These days, most people know that living in a retirement community like Heron’s Key offers plenty of opportunities to stay active — physically, mentally and socially. Along with the promise of future access to advanced care and relief from having to maintain a home, the active lifestyle is a key reason many older adults consider moving to a senior living community.
Still, some people worry that they won’t be able to continue doing some of the things they enjoy if they move into a retirement community. It’s absolutely a legitimate concern. But it’s almost always the case that living in a community like ours opens up more possibilities, rather than limiting them.
New residents — like Kerry and Anne Smith, for example — are often pleasantly surprised to find out just how much there is to do here and how many ways there are to get involved. We’ll tell you more about their experience in a bit.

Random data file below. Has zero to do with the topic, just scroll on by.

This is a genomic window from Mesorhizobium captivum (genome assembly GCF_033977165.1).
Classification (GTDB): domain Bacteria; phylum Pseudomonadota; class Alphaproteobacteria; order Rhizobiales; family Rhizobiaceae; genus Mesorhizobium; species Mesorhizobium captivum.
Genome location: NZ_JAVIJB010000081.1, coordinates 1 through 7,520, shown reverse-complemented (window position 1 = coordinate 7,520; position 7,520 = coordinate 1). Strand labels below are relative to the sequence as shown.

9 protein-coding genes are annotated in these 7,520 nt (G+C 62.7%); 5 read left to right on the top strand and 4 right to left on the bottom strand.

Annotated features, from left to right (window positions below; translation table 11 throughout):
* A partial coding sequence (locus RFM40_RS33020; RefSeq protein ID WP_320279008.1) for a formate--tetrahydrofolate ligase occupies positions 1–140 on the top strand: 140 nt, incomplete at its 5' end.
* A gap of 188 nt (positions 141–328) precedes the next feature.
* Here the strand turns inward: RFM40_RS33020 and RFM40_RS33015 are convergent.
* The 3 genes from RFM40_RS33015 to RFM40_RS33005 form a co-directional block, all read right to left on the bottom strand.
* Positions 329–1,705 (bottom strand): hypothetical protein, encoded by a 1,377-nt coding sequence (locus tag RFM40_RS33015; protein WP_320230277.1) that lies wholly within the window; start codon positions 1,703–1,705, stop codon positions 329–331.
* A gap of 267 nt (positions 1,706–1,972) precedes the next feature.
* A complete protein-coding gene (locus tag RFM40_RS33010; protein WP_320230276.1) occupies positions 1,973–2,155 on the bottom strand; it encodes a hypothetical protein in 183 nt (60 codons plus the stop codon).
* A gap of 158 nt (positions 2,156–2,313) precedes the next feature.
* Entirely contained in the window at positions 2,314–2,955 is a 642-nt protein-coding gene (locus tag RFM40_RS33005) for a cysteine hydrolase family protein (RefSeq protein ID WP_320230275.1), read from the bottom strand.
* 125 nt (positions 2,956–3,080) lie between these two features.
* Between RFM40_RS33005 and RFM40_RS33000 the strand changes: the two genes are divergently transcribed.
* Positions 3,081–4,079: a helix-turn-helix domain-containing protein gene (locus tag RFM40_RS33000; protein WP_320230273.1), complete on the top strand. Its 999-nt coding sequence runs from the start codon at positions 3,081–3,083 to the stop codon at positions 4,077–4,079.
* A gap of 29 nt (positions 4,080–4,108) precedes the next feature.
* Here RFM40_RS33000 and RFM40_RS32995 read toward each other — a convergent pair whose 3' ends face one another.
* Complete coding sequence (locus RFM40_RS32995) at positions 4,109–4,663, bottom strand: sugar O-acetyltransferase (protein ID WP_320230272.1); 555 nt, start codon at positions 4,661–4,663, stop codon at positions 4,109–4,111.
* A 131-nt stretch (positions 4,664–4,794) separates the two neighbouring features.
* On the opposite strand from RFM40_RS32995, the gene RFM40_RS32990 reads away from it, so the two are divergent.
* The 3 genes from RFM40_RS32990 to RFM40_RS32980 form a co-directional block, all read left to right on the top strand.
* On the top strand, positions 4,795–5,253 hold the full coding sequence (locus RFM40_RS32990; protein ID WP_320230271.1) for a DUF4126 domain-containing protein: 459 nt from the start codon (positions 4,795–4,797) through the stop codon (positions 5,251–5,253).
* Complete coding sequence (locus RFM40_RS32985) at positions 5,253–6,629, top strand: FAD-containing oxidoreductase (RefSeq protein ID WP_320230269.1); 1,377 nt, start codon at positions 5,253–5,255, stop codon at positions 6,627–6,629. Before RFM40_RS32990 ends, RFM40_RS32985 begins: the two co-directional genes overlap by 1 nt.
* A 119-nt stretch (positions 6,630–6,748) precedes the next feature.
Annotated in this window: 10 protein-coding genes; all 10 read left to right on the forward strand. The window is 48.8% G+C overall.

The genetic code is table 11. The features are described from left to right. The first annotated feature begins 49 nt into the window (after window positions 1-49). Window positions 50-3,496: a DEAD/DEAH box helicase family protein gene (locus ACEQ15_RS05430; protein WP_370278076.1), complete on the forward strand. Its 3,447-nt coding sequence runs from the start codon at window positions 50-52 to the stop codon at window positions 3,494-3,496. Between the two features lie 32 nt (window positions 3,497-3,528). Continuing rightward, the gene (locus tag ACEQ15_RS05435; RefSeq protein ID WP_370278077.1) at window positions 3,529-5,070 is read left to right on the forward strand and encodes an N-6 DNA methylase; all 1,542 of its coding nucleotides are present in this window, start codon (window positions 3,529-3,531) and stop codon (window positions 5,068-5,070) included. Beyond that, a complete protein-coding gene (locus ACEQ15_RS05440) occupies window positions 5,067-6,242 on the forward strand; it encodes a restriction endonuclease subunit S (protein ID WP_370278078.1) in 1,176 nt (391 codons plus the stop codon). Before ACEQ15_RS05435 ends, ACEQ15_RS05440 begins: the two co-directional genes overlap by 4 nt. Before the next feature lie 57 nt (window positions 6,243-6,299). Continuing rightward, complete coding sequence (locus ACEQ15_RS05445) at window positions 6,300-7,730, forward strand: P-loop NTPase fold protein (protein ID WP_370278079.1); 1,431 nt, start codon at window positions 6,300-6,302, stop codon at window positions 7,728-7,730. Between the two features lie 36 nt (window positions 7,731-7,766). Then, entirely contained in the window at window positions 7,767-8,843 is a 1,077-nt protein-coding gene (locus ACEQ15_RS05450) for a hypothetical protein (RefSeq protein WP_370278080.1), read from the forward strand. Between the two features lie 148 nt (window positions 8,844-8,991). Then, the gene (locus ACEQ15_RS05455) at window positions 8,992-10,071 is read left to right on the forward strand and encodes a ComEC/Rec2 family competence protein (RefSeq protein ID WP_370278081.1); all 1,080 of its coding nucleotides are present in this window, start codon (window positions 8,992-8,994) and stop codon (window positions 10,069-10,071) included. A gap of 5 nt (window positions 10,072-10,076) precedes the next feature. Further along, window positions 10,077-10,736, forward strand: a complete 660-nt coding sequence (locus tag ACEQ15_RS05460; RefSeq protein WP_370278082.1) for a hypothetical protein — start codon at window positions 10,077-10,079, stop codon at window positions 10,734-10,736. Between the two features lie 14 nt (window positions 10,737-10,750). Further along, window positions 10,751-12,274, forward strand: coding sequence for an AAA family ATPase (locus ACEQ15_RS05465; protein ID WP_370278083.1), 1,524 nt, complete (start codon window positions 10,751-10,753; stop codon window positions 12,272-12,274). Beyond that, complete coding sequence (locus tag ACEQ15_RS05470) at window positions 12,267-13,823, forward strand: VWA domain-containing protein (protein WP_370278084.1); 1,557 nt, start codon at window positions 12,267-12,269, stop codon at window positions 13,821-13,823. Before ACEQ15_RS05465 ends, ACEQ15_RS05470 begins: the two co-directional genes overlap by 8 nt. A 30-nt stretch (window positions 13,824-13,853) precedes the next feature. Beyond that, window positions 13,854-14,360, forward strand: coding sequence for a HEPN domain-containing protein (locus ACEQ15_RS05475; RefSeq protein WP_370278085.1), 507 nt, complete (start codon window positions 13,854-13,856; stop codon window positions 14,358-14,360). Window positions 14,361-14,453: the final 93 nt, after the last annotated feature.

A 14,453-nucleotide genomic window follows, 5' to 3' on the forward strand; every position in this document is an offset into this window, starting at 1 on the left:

The Social Aspect of Aging
You probably already know that physical exercise can help stave off many of the health conditions that are normally associated with the aging process. You might also be aware that giving your brain a good “workout” may help to prevent or slow cognitive decline and memory loss.
There’s also the social component of aging to take into account. Older adults, particularly those who live alone, are vulnerable to feeling lonely and socially isolated.